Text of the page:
Greece to require vaccination or negative Covid-19 test at indoor restaurants
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ATHENS - Greece will require customers at indoor restaurants, bars and cafes to prove they have been vaccinated against Covid-19 or have tested negative within the last three days, the government announced on Tuesday to combat an infection surge.
Under the new regulations, which will remain in force until August, all customers at indoor bars and restaurants will have to be seated. Those dining outdoors will not require proof of vaccination or a test.
"It is crucial not to give the impression that we are losing control of the pandemic so that our tourism industry can go on and operate normally," Development Minister Adonis Georgiadis told a news conference.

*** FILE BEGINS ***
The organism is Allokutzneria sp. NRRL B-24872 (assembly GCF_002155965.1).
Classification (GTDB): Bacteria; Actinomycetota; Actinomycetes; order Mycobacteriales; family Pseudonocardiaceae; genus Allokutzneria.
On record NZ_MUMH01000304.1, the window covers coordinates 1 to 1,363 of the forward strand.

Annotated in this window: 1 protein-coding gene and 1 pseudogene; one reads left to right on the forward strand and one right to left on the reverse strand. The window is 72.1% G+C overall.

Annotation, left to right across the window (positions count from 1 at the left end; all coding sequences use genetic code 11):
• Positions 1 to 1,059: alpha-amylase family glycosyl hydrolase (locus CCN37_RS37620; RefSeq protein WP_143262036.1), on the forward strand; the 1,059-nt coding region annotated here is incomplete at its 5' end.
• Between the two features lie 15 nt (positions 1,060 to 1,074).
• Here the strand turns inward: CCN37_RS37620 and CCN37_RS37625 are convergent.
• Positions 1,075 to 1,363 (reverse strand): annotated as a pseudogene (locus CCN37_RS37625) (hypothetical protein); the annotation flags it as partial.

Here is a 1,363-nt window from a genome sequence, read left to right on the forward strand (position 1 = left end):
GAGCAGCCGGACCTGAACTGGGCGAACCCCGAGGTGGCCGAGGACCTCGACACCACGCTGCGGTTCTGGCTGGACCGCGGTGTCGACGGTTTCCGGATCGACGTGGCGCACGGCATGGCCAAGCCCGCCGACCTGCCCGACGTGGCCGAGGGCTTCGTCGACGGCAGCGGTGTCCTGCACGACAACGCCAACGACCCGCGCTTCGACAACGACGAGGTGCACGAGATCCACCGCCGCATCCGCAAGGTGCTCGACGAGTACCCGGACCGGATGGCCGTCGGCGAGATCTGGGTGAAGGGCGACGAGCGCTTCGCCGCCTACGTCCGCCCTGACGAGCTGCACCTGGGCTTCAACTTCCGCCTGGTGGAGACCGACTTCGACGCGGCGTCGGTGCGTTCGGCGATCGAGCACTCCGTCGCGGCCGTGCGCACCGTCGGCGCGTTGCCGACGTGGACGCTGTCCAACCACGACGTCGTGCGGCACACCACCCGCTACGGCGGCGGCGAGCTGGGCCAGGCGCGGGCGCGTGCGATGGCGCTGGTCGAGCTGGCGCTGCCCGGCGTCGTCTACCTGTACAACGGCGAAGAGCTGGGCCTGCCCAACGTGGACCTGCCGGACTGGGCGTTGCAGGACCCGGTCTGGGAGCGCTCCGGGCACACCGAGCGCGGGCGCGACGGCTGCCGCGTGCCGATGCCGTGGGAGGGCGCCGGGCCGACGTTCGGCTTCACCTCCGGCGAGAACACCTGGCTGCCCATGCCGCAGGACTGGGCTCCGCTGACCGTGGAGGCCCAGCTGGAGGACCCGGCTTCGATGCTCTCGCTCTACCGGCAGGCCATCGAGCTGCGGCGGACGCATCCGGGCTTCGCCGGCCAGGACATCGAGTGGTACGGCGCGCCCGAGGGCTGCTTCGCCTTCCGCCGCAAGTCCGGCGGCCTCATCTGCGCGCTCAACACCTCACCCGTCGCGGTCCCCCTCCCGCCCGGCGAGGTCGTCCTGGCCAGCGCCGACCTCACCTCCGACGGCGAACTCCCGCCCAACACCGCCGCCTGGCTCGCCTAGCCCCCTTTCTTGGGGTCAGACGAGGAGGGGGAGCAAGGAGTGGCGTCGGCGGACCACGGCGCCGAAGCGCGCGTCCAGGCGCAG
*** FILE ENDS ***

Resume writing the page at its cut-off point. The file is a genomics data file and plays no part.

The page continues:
"The course of Greece's economy will hinge on how well we comply with the measures and control the pandemic."
A government-launched application, COVID FREE GR, which can scan European digital vaccination certificates or the results of PCR or rapid tests, will be available to establishments to ensure compliance.
Public and private sector employers will have the right to ask employees whether they have been vaccinated.
Greece is betting on a revival of its tourism sector this summer, but is worried about a surge in infections driven by the highly contagious Delta variant. About 41% of Greeks are fully vaccinated so far, while tourists need to show they have been vaccinated or present a negative PCR test to enter the country.
Health Minister Vassilis Kikilias said nursing home staff will have until Aug 16 to obtain at least a first shot, a mandatory measure the prime minister announced on Monday.
The same will be required of medical and nursing staff at all hospitals, clinics and diagnostic centres by Sept 1. Those who refuse to comply will not be able to work and will not be paid. Clinics found violating the measure will face a 50 000 euro fine.